Sunday, October 11, 2009

Risky Assumptions - Lessons on Risk management learnt from the financial crisis

Through this article I highlight some of the assumptions on risk that investors, companies made which has terribly backfired on us/them during the recent financial crisis

Mean reverting characteristic

The first assumption in any standard book on risk management is the mean reverting characteristic of the risk variables..Let me explain this with the help of my favorite variable sigma (standard deviation)

When companies underwrite on securities(even during volatile times) they believe that the volatility(SD) will return to the long run average…Quite a decent assumption as long as the companies are able to stand the test of time..For example some of the companies/traders (who were short) were completely wiped out on a single day when the UPA government was elected because the volatility increased to a life time high of 75(VIX figure – source: NSE)

In the time of crisis the company’s liquidity takes a big beating which gives them no other choice but to wind off their positions at big losses.

Again I’m not completely supporting the mean reverting characteristic. During complete structural changes in the financial market in a country the variables change a lot and it will never come back to its historical mean.

Do we really STRESS the conditions?

The regulators and companies were smart enough to devise a system(even before the crisis) called as stress testing wherein they will simulate extreme scenarios and try to see what would be the impact on their balance sheet/profitability..

But what we/they failed to understand was the behavior of the market when conditions are stressed..So we merely do a scenario analysis of projecting different variable to extreme cases (example: Interest rate moving by 5%, volatility jumping by 100% etc)…Recently my friend gave me a hypothetical scenario – a really stressful situation and asked me how will I behave in that situation …My answer was ‘I don’t know’..He was surprised at the answer and asked me why I myself did not know..Simple because I have not experienced such a situation in my life and I myself can’t predict my behavior under such extreme conditions..So I said since I’m a very kind and nice person during normal circumstance does not mean I’ll be the same forever..Situations can drive a person crazy…Projection of the behavior is not the way out here..
Lot of the assumptions that we have taken during the normal market conditions fail terribly during stressed condition..One such important failure was the increasing asset correlations. Any global manager with significant exposure in various countries would have thought his positions to be safe because of the diversification..But during the financial crisis the asset correlations increased substantially that all their assumptions regarding correlation went for a toss..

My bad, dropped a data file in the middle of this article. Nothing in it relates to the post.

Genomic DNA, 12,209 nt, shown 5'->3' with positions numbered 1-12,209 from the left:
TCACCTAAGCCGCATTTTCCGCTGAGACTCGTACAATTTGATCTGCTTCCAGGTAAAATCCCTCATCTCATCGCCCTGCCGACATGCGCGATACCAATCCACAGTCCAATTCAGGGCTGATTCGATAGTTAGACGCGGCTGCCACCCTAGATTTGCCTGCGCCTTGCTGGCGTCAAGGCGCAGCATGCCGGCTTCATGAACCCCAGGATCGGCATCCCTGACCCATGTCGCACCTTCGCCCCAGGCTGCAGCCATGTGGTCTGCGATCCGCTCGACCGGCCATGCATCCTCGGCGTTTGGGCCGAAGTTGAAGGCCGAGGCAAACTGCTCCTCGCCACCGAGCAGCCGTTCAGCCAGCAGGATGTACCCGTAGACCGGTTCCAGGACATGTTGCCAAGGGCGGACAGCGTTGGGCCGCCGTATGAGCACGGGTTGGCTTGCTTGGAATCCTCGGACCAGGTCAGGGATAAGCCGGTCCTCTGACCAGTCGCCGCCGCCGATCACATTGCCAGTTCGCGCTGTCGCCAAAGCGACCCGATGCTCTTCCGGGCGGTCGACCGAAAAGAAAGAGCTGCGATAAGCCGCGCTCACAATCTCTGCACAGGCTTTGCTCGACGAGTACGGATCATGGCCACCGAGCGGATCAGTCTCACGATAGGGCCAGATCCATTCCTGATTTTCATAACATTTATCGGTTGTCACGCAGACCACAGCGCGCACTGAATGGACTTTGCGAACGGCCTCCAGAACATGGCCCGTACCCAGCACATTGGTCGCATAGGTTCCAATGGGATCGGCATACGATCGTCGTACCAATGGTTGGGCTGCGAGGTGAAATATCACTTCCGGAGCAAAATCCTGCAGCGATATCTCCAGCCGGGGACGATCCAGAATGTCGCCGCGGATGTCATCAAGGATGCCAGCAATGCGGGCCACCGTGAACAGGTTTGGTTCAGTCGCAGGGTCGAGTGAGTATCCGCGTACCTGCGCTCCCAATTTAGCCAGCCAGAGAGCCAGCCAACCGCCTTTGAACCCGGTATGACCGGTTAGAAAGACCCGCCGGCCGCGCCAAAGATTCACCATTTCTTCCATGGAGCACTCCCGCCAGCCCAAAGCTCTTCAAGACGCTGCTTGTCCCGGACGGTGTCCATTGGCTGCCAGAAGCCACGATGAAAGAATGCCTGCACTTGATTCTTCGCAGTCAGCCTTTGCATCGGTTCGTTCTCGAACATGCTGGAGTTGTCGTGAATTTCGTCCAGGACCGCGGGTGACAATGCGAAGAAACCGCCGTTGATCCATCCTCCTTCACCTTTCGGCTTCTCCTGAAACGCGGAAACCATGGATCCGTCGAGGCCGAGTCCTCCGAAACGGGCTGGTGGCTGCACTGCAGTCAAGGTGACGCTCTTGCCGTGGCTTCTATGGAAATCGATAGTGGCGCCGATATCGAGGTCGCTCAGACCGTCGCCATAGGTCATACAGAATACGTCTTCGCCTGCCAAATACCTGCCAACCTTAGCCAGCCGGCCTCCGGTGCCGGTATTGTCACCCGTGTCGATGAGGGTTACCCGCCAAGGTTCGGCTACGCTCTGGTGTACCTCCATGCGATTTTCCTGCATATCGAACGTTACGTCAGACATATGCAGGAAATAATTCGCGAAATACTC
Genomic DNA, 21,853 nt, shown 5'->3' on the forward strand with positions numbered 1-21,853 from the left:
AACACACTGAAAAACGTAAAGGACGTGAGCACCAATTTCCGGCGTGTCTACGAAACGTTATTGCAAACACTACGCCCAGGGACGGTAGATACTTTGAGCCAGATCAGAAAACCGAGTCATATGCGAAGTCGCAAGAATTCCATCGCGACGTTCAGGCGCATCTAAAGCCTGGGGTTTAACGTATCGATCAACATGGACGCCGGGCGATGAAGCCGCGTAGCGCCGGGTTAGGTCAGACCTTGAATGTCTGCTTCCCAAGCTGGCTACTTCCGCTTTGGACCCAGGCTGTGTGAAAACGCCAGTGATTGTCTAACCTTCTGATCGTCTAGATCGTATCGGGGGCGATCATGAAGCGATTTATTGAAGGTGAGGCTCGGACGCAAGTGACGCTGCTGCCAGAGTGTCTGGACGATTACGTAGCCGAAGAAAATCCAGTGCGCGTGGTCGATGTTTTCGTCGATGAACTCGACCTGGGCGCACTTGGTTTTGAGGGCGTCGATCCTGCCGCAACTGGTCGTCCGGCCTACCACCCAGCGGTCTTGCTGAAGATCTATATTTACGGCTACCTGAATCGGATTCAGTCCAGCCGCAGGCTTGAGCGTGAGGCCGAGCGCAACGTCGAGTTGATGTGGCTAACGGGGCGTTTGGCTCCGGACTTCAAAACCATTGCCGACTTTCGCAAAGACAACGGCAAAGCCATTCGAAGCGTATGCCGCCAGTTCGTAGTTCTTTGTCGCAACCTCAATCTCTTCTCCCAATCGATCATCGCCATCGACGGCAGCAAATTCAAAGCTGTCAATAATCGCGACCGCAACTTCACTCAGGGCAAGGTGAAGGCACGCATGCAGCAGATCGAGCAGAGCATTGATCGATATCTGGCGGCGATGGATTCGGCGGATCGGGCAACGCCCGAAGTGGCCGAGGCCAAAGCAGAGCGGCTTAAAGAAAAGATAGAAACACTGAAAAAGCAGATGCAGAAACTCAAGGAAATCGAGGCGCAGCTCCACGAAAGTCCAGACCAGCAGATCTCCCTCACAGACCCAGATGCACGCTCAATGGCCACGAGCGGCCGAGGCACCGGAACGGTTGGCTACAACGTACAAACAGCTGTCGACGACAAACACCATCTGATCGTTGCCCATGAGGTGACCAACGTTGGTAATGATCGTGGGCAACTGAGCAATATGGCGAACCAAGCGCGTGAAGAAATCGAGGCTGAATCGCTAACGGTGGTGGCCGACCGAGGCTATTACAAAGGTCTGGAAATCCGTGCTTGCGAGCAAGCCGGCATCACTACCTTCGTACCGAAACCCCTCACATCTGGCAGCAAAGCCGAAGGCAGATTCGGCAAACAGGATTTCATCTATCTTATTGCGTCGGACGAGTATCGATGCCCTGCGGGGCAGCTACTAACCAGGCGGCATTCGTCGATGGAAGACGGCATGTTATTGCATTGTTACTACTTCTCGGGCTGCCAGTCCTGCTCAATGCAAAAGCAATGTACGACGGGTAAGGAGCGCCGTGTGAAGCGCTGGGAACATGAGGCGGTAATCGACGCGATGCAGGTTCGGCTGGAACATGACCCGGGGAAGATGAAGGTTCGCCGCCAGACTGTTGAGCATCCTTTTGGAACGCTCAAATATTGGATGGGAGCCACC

United we stand – Says different risks

True to the proverbial statement which says ‘history always repeats itself’, there have been various individual cases of bank failure in the past due to individual risks which triggered the other risks and caused the collapse of the entire bank. For example it was a rogue trader (operational risk) who collapsed the billion dollar organization ‘Barings’ in no time. It was unacceptably higher levels of hedge fund investing (Liquidity risk) which triggered other risks and eventually caused the collapse of LTCM (long term capital management- A very famous hedge fund).It is entirely the banks and the financial institutions to blame who did not give the due respect for such historical incidents and went ahead doing whatever they were aggressively doing. The root cause of these problems lies in the fact that the organization failed to see the risk management from the enterprise perspective. Hence we infer that though there are different names for the risks (market risk, liquidity risk, credit risk, reputational risk) – they generally occur together

We use VAR:(Value At Risk)

VAR – Simple but an effective tool in identifying the pile of risk that you are sitting upon..Many companies were proud about the fact that they were using complicated models of VAR as the risk management tool and they knew exactly their risk..

But the problem with VAR is that it does not focus on extreme events..Regulators for banks say that the banks have adequate capital for their VAR with 99% confidence level…But what if the risk is only after the 99%..What if the magnitude of risk is exponential in nature after that 99%..Go ask any option writer and he’ll be able to explain this better (I luckily/unluckily being one among them)..

So using VAR is just a hygiene level..If companies want to identify the real risks they need to go much beyond what VAR suggests!!

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